Healthcare Dive is reporting: “Chronic medical conditions will hamper U.S. economic growth in the coming years by continuing to diminish productivity, contributing to early retirement and premature mortality and draining resources and income for those affected and the larger system as a whole, according to a new report from Fitch Solutions.
Healthcare costs associated with diabetic patients are more than double that of healthy Americans, says the article. Nearly one-third of diabetes-related costs are hospitalizations and prescription drugs, each. Also, nearly half of Americans have at least one cardiovascular disease. The economic burden of cardiovascular disease alone is expected to double by 2035 to more than $1.1 trillion. These leading conditions cost more than $1 trillion annually through hospitalizations, doctor visits, prescription drugs, medical devices and home care — 6% of GDP in 2016.
Those costs aren’t limited only to patients or payers. Fitch Solutions said the spend is spread across society through medical treatments, less productivity, early retirement and premature death. Indirect costs through loss of income and reduced productivity cost $3.7 trillion, according to the report, and will double in 30 years due to the aging U.S. population and the resulting hike in non-communicable diseases.
Chronic illness is a significant cost burden, especially for Medicare. Payers are trying to bend that cost curve by implementing population health programs, value-based care programs and telehealth tools.”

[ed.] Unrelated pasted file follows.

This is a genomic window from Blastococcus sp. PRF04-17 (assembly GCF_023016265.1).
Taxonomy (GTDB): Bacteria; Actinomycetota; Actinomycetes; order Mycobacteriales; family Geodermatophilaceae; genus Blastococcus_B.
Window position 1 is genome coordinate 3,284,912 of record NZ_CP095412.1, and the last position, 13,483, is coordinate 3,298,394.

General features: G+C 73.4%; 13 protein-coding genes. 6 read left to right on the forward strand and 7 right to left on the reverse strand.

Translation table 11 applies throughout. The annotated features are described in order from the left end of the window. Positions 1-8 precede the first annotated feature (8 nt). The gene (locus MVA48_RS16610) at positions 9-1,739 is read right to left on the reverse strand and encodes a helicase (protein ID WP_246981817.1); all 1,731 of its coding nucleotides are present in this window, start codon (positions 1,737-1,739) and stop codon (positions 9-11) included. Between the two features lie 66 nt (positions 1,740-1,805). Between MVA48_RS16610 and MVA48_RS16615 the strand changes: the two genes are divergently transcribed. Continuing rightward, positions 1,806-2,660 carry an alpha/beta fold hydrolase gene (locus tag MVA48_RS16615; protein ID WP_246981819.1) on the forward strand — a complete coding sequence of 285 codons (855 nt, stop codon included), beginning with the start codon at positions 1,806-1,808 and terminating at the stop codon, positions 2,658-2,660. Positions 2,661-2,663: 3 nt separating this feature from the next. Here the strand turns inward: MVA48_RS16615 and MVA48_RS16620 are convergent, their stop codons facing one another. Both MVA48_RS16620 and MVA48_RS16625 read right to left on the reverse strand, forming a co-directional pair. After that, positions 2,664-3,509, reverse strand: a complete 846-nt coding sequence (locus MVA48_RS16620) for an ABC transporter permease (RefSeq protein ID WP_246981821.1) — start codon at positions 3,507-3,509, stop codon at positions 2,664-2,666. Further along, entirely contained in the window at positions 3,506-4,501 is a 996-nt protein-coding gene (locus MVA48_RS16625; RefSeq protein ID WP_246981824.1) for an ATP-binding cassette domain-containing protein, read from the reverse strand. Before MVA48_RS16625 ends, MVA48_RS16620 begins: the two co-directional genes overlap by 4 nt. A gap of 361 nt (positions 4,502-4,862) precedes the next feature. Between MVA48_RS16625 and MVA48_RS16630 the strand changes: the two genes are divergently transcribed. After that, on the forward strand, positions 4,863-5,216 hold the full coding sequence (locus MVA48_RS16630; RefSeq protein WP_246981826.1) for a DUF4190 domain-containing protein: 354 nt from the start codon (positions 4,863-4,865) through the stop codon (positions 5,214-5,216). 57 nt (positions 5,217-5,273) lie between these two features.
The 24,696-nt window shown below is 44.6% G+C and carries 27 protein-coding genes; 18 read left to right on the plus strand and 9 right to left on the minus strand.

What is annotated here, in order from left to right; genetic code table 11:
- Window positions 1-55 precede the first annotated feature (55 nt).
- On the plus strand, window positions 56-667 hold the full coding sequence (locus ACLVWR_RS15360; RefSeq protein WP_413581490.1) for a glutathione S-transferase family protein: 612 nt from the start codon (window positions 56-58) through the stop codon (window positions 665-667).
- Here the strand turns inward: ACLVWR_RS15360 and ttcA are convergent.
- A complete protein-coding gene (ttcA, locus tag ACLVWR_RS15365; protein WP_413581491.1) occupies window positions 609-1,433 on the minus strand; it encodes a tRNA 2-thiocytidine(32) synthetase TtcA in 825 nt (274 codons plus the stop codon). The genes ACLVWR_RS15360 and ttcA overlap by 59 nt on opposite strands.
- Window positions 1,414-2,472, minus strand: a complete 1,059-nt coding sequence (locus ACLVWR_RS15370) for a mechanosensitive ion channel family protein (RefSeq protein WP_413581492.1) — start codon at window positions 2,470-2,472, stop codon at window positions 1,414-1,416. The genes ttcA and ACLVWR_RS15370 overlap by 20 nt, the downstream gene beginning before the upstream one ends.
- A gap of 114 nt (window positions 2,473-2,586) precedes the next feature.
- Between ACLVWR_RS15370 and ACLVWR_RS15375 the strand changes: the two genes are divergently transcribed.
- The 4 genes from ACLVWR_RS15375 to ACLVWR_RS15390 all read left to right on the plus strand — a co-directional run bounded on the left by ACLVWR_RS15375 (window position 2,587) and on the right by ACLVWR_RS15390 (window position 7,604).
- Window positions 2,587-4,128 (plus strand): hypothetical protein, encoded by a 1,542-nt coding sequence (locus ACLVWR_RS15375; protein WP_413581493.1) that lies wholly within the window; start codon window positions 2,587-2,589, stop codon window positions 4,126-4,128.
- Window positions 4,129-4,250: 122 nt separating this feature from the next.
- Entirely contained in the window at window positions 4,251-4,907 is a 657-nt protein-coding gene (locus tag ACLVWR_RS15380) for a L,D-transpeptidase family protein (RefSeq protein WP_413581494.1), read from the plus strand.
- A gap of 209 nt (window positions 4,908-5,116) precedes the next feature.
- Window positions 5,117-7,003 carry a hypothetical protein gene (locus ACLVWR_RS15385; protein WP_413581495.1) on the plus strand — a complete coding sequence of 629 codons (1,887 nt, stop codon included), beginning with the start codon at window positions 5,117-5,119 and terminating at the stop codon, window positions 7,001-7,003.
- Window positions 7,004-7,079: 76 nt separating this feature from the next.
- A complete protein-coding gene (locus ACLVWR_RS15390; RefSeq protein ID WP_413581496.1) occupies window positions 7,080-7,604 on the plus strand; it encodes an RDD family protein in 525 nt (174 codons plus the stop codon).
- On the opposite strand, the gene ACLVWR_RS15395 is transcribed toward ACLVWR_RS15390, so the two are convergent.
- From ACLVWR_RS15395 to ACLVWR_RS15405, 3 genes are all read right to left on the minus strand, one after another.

You know what keeps me up at night? It’s the chart, “Federal Debt Given Different Rates of Excess Cost Growth for Federal Spending on Medicare and Medicaid” on page 25 of a Congressional Budget Office report. It shows three different scenarios for the U.S. Debt to GDP ratio (measure of a country’s ability to pay back its debt…higher is bad) based on various Medicare and Medicaid cost growth scenarios over the next 25 years.
The worst case scenario gets us to a debt to GDP ratio that puts us in the same class as Japan (223% debt to GDP – stagnant economic growth) and Greece (180% debt to GDP – debt restructurings, creditor enforce austerity, 23% official unemployment rate).
The U.S. may be “different,” as some allege, given we’re the world’s largest economy and the dollar is the reserve currency of choice (that’s not promised…British Pound was until 1945).
However, at a minimum, a debt to GDP ratio that approaches even 150% will make the U.S. highly sensitive to increases in interest rates. And increasing debt service costs will crowd out other priorities (education, transportation, basic science research) that contribute to future economic growth.
If the projections related to chronic disease above bear out, it significantly increases the odds the U.S. debt to GDP growth reaches unsustainable levels and negatively impacts the broader economy. And more importantly than the economic impact is the tremendous loss of human potential and productivity that comes with premature disability and death. Which is why I tend to believe, despite the halting progress, that we will eventually move to alternative payment models (APMs) where providers are responsible for the cost and outcomes of their patients with chronic conditions. While we’re lacking important details, the recently announced Center for Medicare and Medicaid Innovation’s Primary Care First and Direct Provider Contracting models are examples of what this might look like.
Also, while APMs are necessary to manage the care for those who develop a chronic condition, I might suggest that we, as a society, need to look at a host of other policy areas to try to stave off the projections about chronic disease in the U.S. We could look at how we subsidize agriculture, education priorities (e.g., more PE to prevent early childhood obesity) and transportation policies. None of these things are “healthcare,” in the narrow sense of the delivery system, but they all ultimately have a greater impact on health.